I am an avid Google user, I'll say that right away. My main personal email account a Gmail account and I clearly use Blogger for "Welcome to the Interdome" and my other less-regular blog projects. But additionally, I use many other Google 'products', as they call have nicely named them. Because Google's growing hegemony is always news in this Interdome world, particularly so of late with the release of Chrome and the search engine's tenth anniversary, I thought I might share some of my theories and reflections about the modern phenomenon known as Google, both as a user, and as one with a penchant for waxing philosophical about semiotics, the Internet, the future, and any and all correlations between them all.
Firstly, let me say that this will not be a review of Chrome, and furthermore, I have not yet had the (by almost all accounts) pleasure of trying Google's new web browser. However, I am a user of many other web applications by the big G, on levels ranging from newbie experimenter to heavy user. I use:
Gmail - email
Reader - RSS compiler
iGoogle - widget customized home page
Blogger - blog publisher
Finance - stock portfolio and other market tools
Docs - web based document editing
Sites - wiki-like sites
Notebook - web and hyperlink notes
Bookmarks - bookmarks
Page Creator - a very canned web page creator
Apps - Group Intranet
Checkout - I think this is what is called, it stores billing info for use win appoved online vendors
Search - in various guises
Talk/Chat - IM
iPhone App - a native app portal for various searching services on the iPhone
Maps/Earth - different incarnations of map searching
GoogleSMS - search via SMS message
I think that's it. A lot eh? And while you have no doubt heard of many, I'm guessing that there is almost no one (who isn't a Google developer) who has used them all. I didn't even know I was using them all at first. That's right: I was Googling beyond my wildest dreams.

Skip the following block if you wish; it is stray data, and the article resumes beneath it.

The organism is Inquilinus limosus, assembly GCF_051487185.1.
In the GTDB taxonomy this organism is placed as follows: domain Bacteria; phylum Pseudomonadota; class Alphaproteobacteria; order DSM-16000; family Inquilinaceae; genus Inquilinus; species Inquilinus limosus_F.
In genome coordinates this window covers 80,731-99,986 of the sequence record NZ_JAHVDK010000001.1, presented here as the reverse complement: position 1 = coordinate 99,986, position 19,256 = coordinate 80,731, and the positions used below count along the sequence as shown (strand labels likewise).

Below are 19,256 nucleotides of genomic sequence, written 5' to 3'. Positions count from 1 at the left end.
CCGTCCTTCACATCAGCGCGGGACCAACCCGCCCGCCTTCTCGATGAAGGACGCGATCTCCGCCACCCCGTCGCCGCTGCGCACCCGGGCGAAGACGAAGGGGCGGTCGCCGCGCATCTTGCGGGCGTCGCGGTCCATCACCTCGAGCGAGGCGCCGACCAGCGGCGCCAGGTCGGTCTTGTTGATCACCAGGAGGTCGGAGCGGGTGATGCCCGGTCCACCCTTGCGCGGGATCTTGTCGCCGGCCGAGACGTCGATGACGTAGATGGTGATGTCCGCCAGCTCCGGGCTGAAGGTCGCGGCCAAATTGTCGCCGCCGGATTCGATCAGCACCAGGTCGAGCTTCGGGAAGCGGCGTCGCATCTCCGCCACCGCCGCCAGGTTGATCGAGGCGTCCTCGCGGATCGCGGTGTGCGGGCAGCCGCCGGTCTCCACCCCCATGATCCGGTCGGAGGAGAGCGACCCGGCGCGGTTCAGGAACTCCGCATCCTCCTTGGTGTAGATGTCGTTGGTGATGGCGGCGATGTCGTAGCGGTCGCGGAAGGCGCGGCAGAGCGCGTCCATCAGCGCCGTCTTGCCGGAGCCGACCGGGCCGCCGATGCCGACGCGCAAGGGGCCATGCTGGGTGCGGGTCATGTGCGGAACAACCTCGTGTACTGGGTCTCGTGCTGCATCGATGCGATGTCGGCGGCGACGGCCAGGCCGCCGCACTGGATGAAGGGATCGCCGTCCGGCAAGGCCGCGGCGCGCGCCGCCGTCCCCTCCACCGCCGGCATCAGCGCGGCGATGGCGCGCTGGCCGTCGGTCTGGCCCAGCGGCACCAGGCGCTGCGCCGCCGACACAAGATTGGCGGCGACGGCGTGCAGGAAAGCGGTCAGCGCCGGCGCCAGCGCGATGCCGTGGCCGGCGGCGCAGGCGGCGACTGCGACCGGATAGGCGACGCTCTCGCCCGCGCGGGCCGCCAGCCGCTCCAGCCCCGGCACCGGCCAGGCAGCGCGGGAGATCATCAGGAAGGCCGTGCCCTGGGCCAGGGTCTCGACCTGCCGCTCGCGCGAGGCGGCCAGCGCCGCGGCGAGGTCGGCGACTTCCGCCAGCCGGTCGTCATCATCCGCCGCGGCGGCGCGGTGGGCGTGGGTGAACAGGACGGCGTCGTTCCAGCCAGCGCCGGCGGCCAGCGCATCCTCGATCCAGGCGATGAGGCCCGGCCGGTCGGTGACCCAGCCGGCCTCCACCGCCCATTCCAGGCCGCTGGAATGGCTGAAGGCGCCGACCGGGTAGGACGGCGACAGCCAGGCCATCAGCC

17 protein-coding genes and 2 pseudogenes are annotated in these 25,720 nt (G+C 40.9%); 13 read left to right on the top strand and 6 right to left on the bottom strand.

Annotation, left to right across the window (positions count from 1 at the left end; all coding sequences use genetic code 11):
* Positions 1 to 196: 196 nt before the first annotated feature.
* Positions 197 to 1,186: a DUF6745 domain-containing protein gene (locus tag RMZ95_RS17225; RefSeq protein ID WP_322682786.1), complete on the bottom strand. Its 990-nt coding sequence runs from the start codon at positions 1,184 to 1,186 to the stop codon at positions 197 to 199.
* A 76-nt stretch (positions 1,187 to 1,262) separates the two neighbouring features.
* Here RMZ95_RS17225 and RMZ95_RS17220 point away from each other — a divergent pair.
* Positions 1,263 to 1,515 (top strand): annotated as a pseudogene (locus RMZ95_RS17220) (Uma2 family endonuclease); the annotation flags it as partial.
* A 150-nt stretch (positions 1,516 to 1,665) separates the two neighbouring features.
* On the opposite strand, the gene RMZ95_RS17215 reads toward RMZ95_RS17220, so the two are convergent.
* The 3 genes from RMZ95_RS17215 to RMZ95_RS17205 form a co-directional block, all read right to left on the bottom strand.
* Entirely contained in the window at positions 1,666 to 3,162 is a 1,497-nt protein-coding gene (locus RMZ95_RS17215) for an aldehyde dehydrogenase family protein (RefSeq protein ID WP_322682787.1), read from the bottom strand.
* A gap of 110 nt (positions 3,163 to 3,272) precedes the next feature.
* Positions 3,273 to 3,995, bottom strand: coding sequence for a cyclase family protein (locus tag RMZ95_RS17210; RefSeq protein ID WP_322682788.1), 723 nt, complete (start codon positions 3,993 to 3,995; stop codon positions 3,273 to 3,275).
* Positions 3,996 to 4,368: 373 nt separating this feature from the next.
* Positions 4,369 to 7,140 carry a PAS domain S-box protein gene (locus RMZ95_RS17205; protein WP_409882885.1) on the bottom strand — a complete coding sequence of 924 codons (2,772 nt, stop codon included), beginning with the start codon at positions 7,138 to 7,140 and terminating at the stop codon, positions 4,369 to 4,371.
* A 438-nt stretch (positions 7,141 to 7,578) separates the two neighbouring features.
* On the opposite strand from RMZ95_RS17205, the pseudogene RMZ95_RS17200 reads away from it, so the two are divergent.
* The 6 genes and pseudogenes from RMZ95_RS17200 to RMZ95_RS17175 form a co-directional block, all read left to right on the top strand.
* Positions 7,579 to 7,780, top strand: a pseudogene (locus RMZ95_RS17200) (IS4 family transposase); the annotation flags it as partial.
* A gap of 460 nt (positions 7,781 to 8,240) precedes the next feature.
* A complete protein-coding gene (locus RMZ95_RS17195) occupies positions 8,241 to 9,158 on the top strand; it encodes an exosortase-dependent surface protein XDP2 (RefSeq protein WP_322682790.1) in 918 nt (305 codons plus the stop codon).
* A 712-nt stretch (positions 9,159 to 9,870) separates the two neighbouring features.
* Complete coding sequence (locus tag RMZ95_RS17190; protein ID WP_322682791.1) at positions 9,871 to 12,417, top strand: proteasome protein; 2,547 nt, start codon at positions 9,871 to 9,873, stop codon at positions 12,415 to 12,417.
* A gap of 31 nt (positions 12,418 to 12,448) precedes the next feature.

This is the characteristic of Google that I think is most relevant, and the most likely to cause the Google campus to be stormed by hordes of torch-throwing Luddites. No, not that you are forced to use the word "Google" more times than the mind can take in a simple essay, but... oh wait, yeah, that's it.
So far, I have used "Google" as both a noun, a verb, and an adjective. I can see adverb and preposition as possible too, though I'm not sure about article. The point is: Google has invaded grammar from every angle. At first, when Google was a verb synonymous with "search", it was just a brilliant piece of marketing and a kick-ass testament to domination of a certain market of which most tech firm officers probably have naughty dreams. Now it has even spread further in meaning, if not in common usage. When I talk about Googling myself now, I can't but help think of the way that my internet-self has become incarnate within Google's server farms.
For instance: my blog is hosted on Google's computer; my financial interests in the market (though only "interests" in the most casual sense, the holding values being a stock-market-game) are analyzed through their flash charts; much of my data is off somewhere in their server cloud; even my credit card and billing information are held in trust since I purchased a URL through their services. Somebody call Sandra Bullock; the net (I mean Google) has me.
This is the essence of the cloud. Cloud, for those of you who don't geek out on semiotic/tech/future stuff, is the new term for computing resources that are not on your computer. They are hosted "in the cloud", so that you can access them from anywhere with a connection to the internet, and so that you don't have to have them filling your own personal terminal. Webmail was the first mainstream cloud application I suppose, though conceptually, the point of the entire internet is that it is in the cloud. Equally accessible, always on, as long as you have the hardware to "log on" (and as long as net neutrality wins the day).